Aetna provided Cuomo with primary liability insurance coverage with a $1 million limit. Aetna's policy provided that in addition to its limit of liability, Aetna would pay "[all] interest accruing after the entry of a judgment in a suit we defend. Our duty to pay interest ends when we pay or tender our limit of liability." Substantially identical policy language was construed by the Illinois Supreme Court in River Valley Cartage Co. v. Hawkeye-Security Insurance Co. (1959), 17 Ill. 2d 242, 161 N.E.2d 101. Justice Schaefer's unanimous opinion rejected the argument that the insurer is liable only for the interest on that portion of the judgment that does not exceed its policy limits. The policy obligated the carrier to pay "'all interest accruing after entry of judgment until the company has paid, tendered or deposited in court such part of the judgment as does not exceed the limit of the company's liability thereon.'" (17 Ill. 2d at 244.) Even if the policy could be read to limit the insurer's interest liability to that part of the judgment for which it was responsible, the court said, the policy's ambiguity would have to be construed against the insurer. More importantly, the court found that the policy was unambiguous in obligating the insurer to pay all interest on the judgment.
"The phrase referring to interest uses the term 'judgment' without qualification while in the same clause the phrase limiting the duration of the liability for interest refers to 'such part of the judgment as does not exceed the limit of the company's liability thereon.' Obviously the insurer knew how to qualify the term 'judgment' to achieve the result that it urges. It did not do so." 17 Ill. 2d at 245.
Neither Aetna nor the trial court disputed the current vitality of the River Valley rule. (See Green v. J. C. Penney Auto Insurance Co. (7th Cir. 1986), 806 F.2d 759; Murphy v. Urso (1980), 83 Ill. App. 3d 779, 404 N.E.2d 287, rev'd on other grounds (1981), 88 Ill. 2d 444, 430 N.E.2d 1079; Gass v. Carducci (1964), 52 Ill. App. 2d 394, 203 N.E.2d 289.) Nor was it disputed that Aetna would have been liable for interest on the entire judgment, including the portion that exceeded its policy limits, if its insureds had not purchased excess coverage.
However, Aetna contends that River Valley is inapposite to the case at bar in that it does not involve an excess insurer. The trial court agreed with Aetna that the purchase of excess coverage by the insured from Hartford relieved Aetna of its liability. In support of its argument, Aetna states that its policy must be construed together with Hartford's policy. Section VI(c) of Hartford's excess policy provides that Hartford shall pay "all interest accruing after entry of judgment until [Hartford] has paid or tendered or deposited in court such part of such judgment as does not exceed the limit of [Hartford's] liability thereon." Aetna concludes that this provision clearly and unambiguously indicates that Hartford is liable for its pro rata share of post-judgment interest. We disagree.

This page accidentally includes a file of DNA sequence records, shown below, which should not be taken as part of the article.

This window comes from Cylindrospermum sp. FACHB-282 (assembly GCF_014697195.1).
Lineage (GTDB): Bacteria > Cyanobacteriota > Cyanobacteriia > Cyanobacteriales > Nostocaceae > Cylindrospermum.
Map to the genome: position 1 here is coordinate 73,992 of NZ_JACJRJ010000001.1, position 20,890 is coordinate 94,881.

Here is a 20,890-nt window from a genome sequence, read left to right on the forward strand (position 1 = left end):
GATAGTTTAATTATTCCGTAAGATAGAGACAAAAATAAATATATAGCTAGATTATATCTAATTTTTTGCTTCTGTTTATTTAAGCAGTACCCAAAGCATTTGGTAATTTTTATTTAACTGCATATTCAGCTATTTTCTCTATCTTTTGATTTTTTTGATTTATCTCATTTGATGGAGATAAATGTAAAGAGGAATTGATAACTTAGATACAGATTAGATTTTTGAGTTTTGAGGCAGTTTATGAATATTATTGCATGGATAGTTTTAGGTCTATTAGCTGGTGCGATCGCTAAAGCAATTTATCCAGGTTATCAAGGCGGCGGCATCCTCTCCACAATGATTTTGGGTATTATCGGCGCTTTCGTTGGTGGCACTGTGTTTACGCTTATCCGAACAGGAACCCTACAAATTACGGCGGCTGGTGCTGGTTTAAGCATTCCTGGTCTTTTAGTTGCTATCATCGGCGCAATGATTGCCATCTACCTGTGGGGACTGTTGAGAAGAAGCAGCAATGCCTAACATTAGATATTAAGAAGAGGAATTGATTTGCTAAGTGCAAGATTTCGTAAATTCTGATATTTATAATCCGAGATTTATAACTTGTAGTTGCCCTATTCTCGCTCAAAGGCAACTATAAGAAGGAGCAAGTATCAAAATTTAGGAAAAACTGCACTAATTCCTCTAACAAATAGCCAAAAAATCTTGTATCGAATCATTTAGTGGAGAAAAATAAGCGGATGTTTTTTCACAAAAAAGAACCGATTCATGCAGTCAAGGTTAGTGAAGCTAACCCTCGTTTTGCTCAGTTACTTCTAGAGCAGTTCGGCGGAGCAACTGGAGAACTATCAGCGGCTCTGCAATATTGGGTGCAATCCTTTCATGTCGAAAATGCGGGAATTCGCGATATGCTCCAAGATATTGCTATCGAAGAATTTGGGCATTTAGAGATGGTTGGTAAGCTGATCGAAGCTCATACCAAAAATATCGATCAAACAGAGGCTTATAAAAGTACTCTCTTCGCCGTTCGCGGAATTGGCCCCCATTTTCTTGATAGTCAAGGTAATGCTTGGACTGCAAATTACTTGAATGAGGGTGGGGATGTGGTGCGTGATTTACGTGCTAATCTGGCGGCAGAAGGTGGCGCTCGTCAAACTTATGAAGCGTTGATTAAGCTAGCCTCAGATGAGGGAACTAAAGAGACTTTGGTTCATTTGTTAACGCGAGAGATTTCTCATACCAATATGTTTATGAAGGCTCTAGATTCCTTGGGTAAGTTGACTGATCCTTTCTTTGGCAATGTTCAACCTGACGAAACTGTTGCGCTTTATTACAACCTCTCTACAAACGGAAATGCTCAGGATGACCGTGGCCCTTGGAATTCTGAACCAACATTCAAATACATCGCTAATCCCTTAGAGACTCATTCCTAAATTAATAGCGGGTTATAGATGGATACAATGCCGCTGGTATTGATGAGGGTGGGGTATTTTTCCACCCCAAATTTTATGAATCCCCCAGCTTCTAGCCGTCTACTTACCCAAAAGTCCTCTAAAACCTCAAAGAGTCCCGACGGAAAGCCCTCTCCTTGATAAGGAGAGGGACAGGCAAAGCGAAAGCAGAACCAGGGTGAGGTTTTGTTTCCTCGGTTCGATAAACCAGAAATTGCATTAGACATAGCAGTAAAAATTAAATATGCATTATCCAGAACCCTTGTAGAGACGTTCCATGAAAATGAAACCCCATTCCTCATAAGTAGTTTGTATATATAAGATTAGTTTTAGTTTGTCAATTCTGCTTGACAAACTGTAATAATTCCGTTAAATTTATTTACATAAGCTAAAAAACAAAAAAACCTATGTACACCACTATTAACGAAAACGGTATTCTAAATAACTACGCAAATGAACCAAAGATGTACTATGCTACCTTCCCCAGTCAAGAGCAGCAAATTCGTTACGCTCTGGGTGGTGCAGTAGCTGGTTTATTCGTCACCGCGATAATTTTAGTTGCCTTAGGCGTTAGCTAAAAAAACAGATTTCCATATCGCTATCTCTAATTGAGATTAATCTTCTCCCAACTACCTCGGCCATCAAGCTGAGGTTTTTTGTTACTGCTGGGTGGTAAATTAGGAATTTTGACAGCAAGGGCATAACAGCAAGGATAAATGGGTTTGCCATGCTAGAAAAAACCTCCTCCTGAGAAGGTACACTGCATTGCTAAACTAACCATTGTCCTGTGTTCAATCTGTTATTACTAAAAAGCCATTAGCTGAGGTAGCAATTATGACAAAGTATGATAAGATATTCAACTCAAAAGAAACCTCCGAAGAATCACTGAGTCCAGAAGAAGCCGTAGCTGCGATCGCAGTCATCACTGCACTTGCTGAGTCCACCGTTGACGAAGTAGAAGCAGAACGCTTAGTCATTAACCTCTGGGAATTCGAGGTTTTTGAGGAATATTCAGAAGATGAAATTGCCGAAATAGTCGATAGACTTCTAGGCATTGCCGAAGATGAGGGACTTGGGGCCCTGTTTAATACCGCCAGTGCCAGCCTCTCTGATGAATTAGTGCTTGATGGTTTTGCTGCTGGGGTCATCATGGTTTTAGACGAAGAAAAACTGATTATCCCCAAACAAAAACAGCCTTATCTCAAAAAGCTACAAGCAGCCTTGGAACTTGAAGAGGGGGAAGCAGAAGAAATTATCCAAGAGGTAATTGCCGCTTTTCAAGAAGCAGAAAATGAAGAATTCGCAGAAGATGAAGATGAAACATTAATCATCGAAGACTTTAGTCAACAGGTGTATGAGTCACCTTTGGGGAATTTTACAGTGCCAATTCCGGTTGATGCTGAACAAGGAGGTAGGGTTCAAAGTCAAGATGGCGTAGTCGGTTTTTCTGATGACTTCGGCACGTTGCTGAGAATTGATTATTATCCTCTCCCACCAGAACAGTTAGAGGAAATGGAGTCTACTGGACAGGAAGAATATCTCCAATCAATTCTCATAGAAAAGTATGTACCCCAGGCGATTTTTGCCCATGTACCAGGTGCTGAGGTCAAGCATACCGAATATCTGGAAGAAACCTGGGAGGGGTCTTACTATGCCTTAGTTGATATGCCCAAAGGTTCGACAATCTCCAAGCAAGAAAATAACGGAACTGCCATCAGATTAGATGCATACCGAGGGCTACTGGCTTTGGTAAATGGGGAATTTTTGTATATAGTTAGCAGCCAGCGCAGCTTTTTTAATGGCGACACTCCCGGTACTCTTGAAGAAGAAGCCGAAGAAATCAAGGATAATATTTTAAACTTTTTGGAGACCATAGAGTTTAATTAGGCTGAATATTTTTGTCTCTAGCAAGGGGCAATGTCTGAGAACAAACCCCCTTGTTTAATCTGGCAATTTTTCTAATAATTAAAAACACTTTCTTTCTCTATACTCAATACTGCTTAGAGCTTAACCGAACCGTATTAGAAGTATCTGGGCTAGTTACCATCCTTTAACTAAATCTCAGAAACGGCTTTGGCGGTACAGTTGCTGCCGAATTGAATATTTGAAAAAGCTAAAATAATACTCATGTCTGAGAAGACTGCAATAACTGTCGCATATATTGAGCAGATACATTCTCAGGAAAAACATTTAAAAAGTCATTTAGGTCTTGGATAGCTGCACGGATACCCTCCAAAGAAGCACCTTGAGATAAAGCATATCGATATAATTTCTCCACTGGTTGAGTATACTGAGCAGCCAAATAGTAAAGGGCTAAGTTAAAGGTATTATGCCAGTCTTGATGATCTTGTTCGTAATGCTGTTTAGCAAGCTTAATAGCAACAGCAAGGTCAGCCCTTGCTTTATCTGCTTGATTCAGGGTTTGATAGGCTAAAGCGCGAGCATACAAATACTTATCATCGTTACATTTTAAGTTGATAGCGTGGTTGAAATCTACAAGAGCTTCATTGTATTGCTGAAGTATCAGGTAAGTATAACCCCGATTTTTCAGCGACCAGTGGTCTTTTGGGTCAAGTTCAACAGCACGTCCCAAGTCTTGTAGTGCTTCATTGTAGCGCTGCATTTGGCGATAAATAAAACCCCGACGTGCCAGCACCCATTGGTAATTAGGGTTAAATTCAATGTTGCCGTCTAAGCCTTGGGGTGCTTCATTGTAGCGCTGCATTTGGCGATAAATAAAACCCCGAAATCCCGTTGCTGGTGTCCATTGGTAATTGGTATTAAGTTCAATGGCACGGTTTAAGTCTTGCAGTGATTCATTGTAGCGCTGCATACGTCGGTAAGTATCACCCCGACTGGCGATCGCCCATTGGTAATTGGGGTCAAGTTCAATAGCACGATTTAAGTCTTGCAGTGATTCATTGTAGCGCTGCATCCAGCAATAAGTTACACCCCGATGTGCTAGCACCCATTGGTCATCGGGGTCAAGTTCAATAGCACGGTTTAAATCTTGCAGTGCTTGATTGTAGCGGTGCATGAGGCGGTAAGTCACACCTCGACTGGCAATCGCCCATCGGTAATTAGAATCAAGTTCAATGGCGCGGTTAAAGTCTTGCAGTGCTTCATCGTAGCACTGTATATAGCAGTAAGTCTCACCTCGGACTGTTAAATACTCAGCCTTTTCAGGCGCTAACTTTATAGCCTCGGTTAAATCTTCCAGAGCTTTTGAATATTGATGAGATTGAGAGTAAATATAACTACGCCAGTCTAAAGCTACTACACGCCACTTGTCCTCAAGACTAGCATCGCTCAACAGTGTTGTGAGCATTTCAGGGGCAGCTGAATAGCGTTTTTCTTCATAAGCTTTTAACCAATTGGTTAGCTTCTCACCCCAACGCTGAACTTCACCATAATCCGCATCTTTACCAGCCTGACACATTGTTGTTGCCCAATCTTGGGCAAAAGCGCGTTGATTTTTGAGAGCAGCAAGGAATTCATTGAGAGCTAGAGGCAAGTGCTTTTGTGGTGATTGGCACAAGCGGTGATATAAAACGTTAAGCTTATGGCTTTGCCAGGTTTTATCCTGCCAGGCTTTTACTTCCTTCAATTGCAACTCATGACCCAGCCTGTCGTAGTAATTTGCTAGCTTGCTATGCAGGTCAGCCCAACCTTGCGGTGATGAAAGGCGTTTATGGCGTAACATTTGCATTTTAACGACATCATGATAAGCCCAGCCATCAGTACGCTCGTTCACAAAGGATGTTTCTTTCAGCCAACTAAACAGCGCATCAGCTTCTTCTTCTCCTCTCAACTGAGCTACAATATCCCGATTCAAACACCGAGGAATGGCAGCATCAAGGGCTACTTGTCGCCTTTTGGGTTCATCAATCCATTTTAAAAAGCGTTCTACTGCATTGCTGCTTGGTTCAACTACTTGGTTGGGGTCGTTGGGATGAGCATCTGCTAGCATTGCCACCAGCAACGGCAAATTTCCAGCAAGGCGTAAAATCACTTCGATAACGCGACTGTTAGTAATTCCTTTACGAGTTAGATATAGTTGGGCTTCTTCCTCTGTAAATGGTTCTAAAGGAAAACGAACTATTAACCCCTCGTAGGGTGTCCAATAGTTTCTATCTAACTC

What Aetna overlooks is the fact that section VI of Hartford's excess policy comes into play only when Hartford is acting as the primary carrier. It does not apply when Hartford is the excess carrier. Hartford's umbrella policy specifically identifies Aetna's policy as one of the "underlying policies" which provides primary coverage to Cuomo and for which Hartford undertakes excess coverage. Therefore, we conclude that section VI(c) specifically relieves Hartford from liability for post-judgment interest.
Both Aetna and Hartford write primary and excess coverage policies. Excess coverage, often referred to as an umbrella policy, is not a novelty item in the insurance industry. It is a standard and customary part of the insurance program for business enterprises and individuals with substantial assets in need of protection from liability claims. It provides substantial additional coverage for a relatively modest premium. 8A J. Appleman, Insurance Law & Practice § 4909.85 (1981).
Excess coverage has been around for a long time. If the National Bureau of Casualty Underwriters or any individual company wanted to modify the standard post-judgment interest clause in liability policies for pro rata sharing of interest between the primary and excess carriers, they could have done so.
Aetna's undertaking to pay all interest accruing after the entry of judgment in a case it defends contains no exception relating to excess coverage. As Justice Schaefer said in River Valley : "Obviously the insurer knew how to qualify the term 'judgment' to achieve the result that it urges. It did not do so." 17 Ill. 2d at 245.
Accordingly, the judgment of the circuit court of Cook County is reversed.
© 2002 VersusLaw Inc.